A 3D printer at the lab is at work on a student’s creation. (Photo by Roberta Baumann)

Jeff Willauer, technology education instructor at Waunakee High School, calls it a “yes” place.

As he sees it, the district’s Fab Lab, or innovation center, is where students’ ideas take shape, evolving from theory to palpable product.

That happened just last week as engineering students sought a 3-D printer that could produce flexible materials. Using a variety of different parts, they built that printer themselves and produced their first sample.

The Wisconsin Economic Development Commission has recognized the lab’s ability to foster innovation and entrepreneurial spirit and is awarding the Waunakee Community School District a Wisconsin’s Fabrication Laboratories (Fab Labs) Grant.

The district has been planning its Fab Lab for the past several months, and the school board recently approved hiring a director for it. That planning, along with the school board support, made Waunakee more likely to receive the $25,000 in state funds.

According to the Wisconsin Economic Development Commission, the state investments will help fund new fabrication laboratory facilities, “providing Wisconsin’s children with valuable job training and bringing them into the 21st Century’s global economy.”

According to an announcement of the grants, in the 2015-17 biennial budget, Gov. Walker implemented the Fab Labs Grant Program, making $500,000 available to school districts through WEDC.

In response to an overwhelming number of applications, WEDC was able to move an additional $101,000 to the initiative, allowing awards up to $25,000 for 25 school districts.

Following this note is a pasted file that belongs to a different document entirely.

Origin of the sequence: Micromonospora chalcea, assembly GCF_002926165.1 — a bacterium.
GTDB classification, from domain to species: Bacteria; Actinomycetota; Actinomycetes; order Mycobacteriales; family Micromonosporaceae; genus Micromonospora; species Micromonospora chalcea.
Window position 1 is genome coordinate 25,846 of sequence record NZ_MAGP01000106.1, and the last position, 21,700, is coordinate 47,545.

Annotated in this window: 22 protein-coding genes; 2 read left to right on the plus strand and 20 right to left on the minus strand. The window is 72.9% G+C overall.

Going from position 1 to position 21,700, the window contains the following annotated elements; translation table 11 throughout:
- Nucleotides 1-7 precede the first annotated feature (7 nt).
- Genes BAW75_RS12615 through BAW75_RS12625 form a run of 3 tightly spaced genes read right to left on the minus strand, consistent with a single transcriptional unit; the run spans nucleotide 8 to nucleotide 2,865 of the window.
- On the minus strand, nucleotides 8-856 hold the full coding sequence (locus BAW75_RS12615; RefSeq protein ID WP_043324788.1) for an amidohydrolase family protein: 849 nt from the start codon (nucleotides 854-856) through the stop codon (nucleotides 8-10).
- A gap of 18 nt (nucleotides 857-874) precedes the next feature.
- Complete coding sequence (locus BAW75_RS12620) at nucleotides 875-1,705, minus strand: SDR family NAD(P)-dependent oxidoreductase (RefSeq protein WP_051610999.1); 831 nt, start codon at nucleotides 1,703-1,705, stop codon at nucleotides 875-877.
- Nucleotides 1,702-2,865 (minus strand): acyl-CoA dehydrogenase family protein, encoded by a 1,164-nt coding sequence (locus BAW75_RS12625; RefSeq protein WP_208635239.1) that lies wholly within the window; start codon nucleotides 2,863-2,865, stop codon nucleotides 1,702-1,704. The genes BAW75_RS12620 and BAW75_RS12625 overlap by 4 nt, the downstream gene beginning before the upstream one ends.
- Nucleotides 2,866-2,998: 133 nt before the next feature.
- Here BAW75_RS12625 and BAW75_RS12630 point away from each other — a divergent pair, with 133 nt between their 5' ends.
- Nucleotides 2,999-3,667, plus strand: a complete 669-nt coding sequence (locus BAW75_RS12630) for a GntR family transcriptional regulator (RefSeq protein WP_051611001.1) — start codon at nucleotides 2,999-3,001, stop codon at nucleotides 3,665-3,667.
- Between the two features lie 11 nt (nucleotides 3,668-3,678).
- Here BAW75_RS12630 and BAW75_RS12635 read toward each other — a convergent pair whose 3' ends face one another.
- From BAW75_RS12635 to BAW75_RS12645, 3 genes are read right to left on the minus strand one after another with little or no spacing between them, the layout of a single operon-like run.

The Waunakee District received the highest amount allowable in the grant program, $25,000, according to the announcement.

WEDC’s Fab Labs Grant Program requires matching funds from each school district and is designed to prepare students for manufacturing jobs in the future. In addition, the awards support the purchase of Fab Lab equipment for instructional and educational purposes by elementary, middle, junior or high school students.

WEDC received 90 applications representing over $2 million in funding requests. Applications were competitively evaluated based on criteria that included evidence of long-range of planning, curriculum, partnerships, and financial need. The review committee comprised members of Department of Public Instruction, the Wisconsin Technical College System, and UW-Stout along with two WEDC team members.

So far, Waunakee school district officials haven’t recieved a contract for the grant, said Randy Guttenberg, district administrator, so it’s unclear exactly what uses it can be put toward. It will likely be used for equipment purchases, staff training and renovation, Guttenberg said.

School officials have reached out to the community for funding, as well, and have raised about $70,000 for the lab. Last week, the district held an open house and invited business leaders, state Rep. Dianne Hesselbein, and representatives from MadRep and WEDC.

The lab is being developed in phases and now holds a few 3D computers in the school’s former printing facility. It also houses computer controlled lathes and other CNC machines.

Greg Benz, the district’s school-to-work counselor, said he was told that districts could reapply for the grants for up to three years. District officials also plan to apply for grants from the National Endowment for the Arts and the U.S. Department of Education, Benz said.

Guttenberg noted that the business partners see a shortage of workers. The district also plans to have a business advisory council.

“They will advise us on how to be of service and keep this to industry standards,” Guttenberg said

The goal is to be able to make the lab available for community education opportunities, as well, school administrators said.

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